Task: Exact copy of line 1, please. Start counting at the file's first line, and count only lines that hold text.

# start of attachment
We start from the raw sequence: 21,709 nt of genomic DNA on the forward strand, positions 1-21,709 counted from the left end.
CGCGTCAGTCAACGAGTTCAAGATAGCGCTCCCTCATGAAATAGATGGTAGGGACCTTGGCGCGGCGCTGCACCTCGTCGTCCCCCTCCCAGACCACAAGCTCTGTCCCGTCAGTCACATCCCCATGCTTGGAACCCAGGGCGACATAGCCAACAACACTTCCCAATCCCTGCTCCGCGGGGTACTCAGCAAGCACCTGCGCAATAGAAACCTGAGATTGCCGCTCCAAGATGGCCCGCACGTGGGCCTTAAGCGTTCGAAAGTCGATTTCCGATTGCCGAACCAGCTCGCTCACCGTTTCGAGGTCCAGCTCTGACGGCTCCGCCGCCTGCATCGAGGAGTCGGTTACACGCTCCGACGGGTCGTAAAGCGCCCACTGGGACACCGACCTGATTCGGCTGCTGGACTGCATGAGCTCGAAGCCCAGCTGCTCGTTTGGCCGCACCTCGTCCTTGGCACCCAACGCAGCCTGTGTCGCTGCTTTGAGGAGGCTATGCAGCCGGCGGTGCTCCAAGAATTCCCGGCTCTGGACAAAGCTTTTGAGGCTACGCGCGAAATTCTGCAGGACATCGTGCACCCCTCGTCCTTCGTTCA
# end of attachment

We start from the raw sequence: 21,709 nt of genomic DNA on the forward strand, positions 1-21,709 counted from the left end.